Brenn shoved the paper to one side. The script was somewhat different from that of Vogar.
The Vogarian inspection and guard system is no more than an expected precaution against sabotage. The Vogarians must be regarded as potential friends who now treat us with suspicion and arrogance only because they do not yet realize the sincerity of our desire to help them to any extent short of surrender—
Kane looked up from the uncompleted, surprisingly humble, edict and Brenn asked:
“Your commander, sir—he is now pleased with our actions?”
“Not exactly. He will disintegrate a town seven days from sunrise this morning if all the fuel isn’t produced by then.”
“Seven—only seven days?” There was startled disbelief on Brenn’s face. “But how can he expect us to produce so much fuel in so short a time?”
“I don’t know. I’m sorry—it’s something I would have argued against if I hadn’t had too much sense to try.”
“Seven days—” Brenn said again. “We can only pray that God will let it be time enough.”
Kane walked on to the plant. The hilltop where he had met the girl was deserted and he felt a vague disappointment.
The plant was hot without the air-conditioner, especially in the vicinity of the electronic roasters. The girls looked flushed and uncomfortable, but for the redhead who still wore her scanty sunsuit. The armed Vogarians looked incongruously out of place among the girls and were sweating profusely. Kane made a mental note to have them ordered into tropical uniforms.
He found Dalon prowling like a wolf among his guards.
“It’s inconceivable that these women could ever be a menace,” Dalon said, “but I’m taking no chances.”
He saw Graver, the cruiser’s Chief Technician; a thin, dry man who seemed to be as emotionless as the machines and electronic circuits that were his life.
“They’re doing everything with astonishing competence,” Graver said. “My technicians are watching like hawks, though.”
Larue was not in his office. His secretary, a brown-eyed woman of strikingly intelligent appearance, said, “I’m sorry, sir—Dr. Larue had to go back to town for a few minutes. May I give him your message?”
“No, thanks,” he said. “Father Brenn is probably performing that unpleasant chore right now.”
Since Dalon and Graver seemed to have the situation at the plant well in hand, Kane decided to make a tour of the outer provinces where the ores were being mined. An efficient plant would be worthless if it did not receive sufficient ore.
He spent four days on the inspection tour; much longer than he had expected to be gone but made necessary by the fact that the small Elusium mines were widely scattered in rugged, roadless areas and he had to walk most of the distance. The single helicopter on Sanctuary was being used to fly the ore out but it was operating on a schedule that caused him to miss it each time.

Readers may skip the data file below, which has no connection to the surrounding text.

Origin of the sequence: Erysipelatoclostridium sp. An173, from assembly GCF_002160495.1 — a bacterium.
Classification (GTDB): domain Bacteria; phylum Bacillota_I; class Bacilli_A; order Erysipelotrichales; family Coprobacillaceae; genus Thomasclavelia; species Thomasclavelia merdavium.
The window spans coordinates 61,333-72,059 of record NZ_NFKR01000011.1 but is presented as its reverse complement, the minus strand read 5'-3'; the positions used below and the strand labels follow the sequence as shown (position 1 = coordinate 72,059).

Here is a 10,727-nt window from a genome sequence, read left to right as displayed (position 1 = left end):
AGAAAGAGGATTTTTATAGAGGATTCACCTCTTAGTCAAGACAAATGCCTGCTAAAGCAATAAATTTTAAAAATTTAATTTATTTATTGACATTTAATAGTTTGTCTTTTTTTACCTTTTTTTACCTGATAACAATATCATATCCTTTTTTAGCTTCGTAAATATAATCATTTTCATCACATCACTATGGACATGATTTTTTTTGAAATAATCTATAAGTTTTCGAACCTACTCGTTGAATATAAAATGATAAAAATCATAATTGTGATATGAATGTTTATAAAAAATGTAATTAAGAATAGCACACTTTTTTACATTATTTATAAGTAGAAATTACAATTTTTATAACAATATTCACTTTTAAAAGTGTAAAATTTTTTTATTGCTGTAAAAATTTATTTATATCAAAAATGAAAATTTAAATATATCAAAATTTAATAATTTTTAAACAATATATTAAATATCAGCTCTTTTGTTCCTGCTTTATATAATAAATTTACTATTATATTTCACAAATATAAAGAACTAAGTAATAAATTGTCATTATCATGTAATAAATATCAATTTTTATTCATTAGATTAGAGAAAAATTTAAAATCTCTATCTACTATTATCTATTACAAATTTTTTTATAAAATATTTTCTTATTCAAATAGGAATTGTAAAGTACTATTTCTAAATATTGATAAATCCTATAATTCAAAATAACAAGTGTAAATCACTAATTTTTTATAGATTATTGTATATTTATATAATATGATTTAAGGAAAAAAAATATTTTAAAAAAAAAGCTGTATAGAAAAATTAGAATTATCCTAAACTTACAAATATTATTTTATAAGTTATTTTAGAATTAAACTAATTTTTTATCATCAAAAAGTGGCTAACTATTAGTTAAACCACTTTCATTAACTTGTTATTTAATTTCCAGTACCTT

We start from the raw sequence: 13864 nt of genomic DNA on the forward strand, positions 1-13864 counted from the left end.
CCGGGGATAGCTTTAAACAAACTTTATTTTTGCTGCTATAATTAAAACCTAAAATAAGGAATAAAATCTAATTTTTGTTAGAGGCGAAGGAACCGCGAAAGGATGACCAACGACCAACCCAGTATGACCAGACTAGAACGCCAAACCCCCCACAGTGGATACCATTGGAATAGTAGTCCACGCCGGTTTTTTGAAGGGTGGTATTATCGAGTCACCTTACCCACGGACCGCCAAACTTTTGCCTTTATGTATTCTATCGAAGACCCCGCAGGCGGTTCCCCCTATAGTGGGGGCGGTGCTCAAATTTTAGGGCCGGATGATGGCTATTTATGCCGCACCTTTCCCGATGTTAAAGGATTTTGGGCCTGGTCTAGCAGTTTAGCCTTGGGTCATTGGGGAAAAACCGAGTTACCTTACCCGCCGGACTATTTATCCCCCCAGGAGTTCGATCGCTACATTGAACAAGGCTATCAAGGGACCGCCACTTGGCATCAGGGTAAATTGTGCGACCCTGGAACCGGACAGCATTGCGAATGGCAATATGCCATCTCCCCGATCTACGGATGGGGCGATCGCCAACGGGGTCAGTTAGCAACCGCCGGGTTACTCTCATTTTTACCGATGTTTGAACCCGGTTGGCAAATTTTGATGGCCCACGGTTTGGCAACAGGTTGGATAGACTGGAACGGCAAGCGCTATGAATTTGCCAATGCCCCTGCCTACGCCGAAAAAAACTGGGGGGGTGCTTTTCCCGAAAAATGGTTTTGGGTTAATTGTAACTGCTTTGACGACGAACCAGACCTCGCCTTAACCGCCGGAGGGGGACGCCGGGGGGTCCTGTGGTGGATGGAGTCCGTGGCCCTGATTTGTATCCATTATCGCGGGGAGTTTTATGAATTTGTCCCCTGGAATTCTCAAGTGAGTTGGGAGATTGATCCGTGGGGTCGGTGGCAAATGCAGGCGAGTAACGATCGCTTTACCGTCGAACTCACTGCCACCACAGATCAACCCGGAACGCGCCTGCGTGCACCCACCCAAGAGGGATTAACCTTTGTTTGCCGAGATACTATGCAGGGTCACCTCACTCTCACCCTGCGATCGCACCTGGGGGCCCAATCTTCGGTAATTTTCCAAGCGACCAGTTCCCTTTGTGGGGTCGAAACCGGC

Each mine was being worked by full day-and-night crews; in fact, by more men than necessary. The reason for that, and for the way the men silently withheld their hostility, was made apparent in a bit of conversation between two miners that he overheard one day:
“… So why all of us here when not this many are needed?”
“They say Father Brenn wanted to get all the men out of town, away from the cruiser, so there would be no trouble—and you know there would have been if we had stayed. He wants to get the cruiser on its way back to Vogar, they say, so we can get busy producing weapons to fight the Occupation force….”
He returned on the fifth evening of the allotted seven days and stopped by Brenn’s cottage before going on to the ship. The old man was working in his garden, his trembling hands trying to tie up a red-flowered vine.
Kane tied it for him and he said, “Thank you, sir. Did you find the mining to be as I had said?”
“I found more than that. You know, don’t you, that Y’Nor will return with the Occupation force a hundred days after leaving here?”
“Yes—I know that that is his intention.”
“I understand that you’re going to try to build weapons while he’s gone. Don’t, if you think anything of your people, let them do it. Nothing you could build in a hundred days would last a minute against a cruiser’s disintegrators.”